North Carolina

GenX

  • Heather Stapleton, associate professor of environmental ethics and sustainable environmental management. Conducted testing that found relatives of the chemical GenX in Central North Carolina, specifically in Jordan Lake, two of its feeder streams and in Cary’s tap water. She also researches the cancer link to flame retardants. (919) 613-8717; heather.stapleton@duke.edu
  • Lee Ferguson, associate professor of environmental chemistry and engineering. Also conducted testing that found relatives of the chemical GenX in Central North Carolina, specifically in Jordan Lake, two of its feeder streams and in Cary’s tap water. His laboratory is focused on development of novel methods for trace analysis of organic and nanoparticulate contaminants in the aquatic environment. (919) 660-5460; lee.ferguson@duke.edu

Opioids

  • Dr. Lawrence Greenblatt, professor of community and family medicine and co-chair of the Opioid Safety Committee at Duke Health. He is active in statewide policy efforts to stem the trend and improve treatment options. As medical director for Northern Piedmont Community Care in Durham, Greenblatt has seen the growth and spread of the state’s opioid epidemic first-hand through some of his patients. (919) 660-1306; sarah.avery@duke.edu
  • Nicole Schramm-Sapyta, assistant professor of the practice, chief operating officer, Duke Institute for Brain Sciences. Schramm-Sapyta is an expert on drug addiction who recently led research by a student team that analyzed how accidental opioid death rates have shifted among North Carolina counties and moved from prescription medications to street drugs. (919) 684-5187; nicole.schrammsapyta@duke.edu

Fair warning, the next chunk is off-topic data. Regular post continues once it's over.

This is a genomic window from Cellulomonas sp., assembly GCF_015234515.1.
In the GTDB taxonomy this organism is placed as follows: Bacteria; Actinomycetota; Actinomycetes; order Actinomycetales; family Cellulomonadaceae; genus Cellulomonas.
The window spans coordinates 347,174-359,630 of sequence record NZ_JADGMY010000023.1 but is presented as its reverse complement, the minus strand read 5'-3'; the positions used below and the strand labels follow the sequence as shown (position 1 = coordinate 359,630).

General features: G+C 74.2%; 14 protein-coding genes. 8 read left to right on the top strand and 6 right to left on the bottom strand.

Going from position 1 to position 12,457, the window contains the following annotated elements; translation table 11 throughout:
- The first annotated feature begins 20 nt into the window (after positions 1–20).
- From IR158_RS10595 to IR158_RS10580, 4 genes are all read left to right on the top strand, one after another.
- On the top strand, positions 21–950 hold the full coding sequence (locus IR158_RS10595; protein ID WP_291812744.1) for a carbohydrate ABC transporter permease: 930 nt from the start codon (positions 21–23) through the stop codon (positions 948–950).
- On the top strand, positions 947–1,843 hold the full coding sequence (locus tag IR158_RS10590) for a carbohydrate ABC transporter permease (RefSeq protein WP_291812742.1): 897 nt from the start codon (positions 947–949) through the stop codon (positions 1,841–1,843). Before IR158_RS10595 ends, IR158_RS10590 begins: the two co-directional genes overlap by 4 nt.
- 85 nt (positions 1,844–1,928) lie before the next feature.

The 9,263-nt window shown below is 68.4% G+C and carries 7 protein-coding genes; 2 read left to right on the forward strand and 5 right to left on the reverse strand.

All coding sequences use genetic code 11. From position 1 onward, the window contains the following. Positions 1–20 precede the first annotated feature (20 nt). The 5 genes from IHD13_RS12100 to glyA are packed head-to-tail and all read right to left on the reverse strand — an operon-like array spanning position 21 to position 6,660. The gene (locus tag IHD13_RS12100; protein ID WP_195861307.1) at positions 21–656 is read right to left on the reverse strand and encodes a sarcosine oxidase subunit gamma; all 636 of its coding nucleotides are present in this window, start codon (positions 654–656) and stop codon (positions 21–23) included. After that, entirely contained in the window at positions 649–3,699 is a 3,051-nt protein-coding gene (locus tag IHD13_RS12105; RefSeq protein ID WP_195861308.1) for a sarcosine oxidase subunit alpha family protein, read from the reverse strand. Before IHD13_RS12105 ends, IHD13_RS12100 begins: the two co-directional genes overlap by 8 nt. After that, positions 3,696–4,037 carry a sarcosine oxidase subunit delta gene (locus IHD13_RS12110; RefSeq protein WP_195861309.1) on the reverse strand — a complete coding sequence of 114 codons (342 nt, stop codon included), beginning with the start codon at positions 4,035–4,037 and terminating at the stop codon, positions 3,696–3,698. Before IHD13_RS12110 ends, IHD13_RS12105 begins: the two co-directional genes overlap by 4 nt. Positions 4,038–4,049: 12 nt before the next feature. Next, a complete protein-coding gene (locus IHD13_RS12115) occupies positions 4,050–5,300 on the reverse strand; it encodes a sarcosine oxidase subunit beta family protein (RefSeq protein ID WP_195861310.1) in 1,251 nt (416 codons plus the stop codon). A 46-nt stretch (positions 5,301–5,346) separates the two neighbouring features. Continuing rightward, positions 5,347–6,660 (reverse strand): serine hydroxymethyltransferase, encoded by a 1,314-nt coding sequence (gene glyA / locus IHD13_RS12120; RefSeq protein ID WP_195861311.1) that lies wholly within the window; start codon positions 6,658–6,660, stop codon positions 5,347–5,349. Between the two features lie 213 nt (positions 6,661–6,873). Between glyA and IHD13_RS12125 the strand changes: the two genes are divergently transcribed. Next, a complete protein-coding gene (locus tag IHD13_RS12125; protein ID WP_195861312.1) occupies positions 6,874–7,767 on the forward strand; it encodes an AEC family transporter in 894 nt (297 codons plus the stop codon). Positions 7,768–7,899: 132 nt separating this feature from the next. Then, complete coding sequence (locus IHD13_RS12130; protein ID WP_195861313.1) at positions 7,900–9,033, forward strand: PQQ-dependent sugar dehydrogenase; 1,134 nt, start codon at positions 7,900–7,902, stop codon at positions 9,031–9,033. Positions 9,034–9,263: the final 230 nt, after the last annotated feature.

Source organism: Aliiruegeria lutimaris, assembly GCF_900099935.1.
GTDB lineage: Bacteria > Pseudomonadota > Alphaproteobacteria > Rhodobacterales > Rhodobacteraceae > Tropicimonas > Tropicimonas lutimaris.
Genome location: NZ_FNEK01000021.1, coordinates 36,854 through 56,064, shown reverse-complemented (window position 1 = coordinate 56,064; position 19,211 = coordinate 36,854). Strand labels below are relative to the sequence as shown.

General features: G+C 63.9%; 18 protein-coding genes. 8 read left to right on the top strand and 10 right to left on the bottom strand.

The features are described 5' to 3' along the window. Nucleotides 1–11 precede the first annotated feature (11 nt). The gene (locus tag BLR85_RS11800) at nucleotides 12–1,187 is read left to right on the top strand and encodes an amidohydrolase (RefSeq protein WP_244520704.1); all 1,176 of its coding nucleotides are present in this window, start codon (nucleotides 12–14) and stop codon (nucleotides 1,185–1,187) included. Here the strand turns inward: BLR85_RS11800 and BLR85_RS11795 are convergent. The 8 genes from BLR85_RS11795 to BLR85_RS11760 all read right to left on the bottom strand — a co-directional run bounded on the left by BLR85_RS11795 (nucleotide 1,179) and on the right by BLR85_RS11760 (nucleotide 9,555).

Politics

  • Pope "Mac" McCorkle, professor of public policy. Specializes in North Carolina politics and elections. He has served as an issues consultant to political candidates, state governments and various organizations for the last two decades. (919) 613-4390, (919) 656-9912 (cell); mac.mccorkle@duke.edu
  • Kerry Haynie, professor of political science. Specializes in state politics, African-American politics, Southern politics, and race and poverty issues. (919) 452-7877; klhaynie@duke.edu

Redistricting

  • Jonathan Mattingly, chair of the Department of Mathematics. His group’s work has been cited in an Amicus brief in Will Gill v. Whitford, which was discussed in oral arguments at the U.S. Supreme Court. His group has also filed a report in the NC General Assembly redistricting case. His recent work includes mathematically investigating gerrymandering. (919) 599-9488 (cell); jonm@math.duke.edu
  • Frederick “Fritz” Mayer, professor of public policy, political science and environment. Mayer teaches a Democracy Lab course in which students devise innovative solutions to gerrymandering and other major political challenges. He is also involved with North Carolina for Redistricting Reform, a bipartisan effort to promote nonpartisan district drawing, and is the director of POLIS: Duke’s Center for Political Leadership, Innovation and Service. (919) 613-9209; frederick.mayer@duke.edu